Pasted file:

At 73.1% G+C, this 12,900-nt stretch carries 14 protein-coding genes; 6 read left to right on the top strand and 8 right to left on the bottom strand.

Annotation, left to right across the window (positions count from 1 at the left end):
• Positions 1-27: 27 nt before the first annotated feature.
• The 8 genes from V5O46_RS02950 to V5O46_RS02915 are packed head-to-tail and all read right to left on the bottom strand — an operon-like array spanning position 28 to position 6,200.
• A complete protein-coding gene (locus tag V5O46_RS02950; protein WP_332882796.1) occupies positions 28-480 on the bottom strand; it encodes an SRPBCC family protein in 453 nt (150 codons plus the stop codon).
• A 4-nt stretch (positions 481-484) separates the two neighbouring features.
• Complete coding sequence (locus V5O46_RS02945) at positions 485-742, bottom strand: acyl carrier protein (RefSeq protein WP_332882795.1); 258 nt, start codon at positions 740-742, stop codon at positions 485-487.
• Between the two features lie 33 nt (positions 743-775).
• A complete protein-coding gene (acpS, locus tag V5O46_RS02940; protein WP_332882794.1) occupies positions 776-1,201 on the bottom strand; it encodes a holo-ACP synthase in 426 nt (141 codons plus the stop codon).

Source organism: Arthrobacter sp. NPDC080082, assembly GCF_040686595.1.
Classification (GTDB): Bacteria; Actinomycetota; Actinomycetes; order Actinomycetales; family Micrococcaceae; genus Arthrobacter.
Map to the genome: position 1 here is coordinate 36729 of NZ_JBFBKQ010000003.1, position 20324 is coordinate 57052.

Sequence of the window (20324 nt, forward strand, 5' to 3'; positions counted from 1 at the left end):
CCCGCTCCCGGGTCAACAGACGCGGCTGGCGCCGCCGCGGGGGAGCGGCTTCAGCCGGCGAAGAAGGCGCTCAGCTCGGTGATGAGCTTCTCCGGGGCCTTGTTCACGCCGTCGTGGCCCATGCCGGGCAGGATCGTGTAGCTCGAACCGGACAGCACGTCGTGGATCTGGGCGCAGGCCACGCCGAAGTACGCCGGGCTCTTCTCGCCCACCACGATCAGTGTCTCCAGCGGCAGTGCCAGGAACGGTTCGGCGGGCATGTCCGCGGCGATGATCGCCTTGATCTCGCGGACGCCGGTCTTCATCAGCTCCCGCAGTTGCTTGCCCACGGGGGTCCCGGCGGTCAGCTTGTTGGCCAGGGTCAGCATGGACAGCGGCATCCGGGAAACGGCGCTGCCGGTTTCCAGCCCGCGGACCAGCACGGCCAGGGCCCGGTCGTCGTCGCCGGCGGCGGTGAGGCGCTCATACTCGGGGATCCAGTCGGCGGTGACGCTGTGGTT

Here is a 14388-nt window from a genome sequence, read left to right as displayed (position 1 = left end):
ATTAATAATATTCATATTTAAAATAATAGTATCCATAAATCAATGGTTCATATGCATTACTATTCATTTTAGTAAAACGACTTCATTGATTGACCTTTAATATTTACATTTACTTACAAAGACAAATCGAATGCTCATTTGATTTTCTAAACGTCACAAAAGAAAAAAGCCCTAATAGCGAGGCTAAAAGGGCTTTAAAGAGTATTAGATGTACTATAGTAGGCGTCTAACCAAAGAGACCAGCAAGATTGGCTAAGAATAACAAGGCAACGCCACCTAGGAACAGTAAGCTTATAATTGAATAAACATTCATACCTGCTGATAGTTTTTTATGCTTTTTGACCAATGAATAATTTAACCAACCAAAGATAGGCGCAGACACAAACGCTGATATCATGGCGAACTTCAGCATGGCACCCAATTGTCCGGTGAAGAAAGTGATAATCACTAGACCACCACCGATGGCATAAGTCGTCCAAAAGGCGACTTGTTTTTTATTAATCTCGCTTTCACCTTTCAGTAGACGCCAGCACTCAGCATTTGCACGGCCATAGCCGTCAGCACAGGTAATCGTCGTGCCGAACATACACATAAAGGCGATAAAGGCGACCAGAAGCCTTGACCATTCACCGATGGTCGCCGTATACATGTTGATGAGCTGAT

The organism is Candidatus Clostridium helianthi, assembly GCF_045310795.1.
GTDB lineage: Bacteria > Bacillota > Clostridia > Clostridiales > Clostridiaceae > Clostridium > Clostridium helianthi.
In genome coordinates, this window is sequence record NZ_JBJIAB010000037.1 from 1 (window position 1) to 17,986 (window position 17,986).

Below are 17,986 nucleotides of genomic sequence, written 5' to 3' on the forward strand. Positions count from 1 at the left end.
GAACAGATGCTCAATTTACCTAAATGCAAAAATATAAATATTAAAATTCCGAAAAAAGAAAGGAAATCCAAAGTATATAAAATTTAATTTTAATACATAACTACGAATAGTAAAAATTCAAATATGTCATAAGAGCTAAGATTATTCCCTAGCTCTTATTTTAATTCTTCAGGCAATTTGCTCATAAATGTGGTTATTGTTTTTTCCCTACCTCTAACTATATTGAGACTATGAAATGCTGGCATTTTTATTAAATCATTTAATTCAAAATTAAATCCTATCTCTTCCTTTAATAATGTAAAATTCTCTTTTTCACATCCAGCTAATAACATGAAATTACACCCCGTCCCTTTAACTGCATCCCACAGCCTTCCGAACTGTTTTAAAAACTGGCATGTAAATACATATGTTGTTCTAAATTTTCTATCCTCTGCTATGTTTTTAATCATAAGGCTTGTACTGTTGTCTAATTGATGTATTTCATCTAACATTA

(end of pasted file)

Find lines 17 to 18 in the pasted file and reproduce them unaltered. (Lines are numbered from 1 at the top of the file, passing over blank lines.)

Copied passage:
The organism is Candidatus Clostridium helianthi, assembly GCF_045310795.1.
GTDB lineage: Bacteria > Bacillota > Clostridia > Clostridiales > Clostridiaceae > Clostridium > Clostridium helianthi.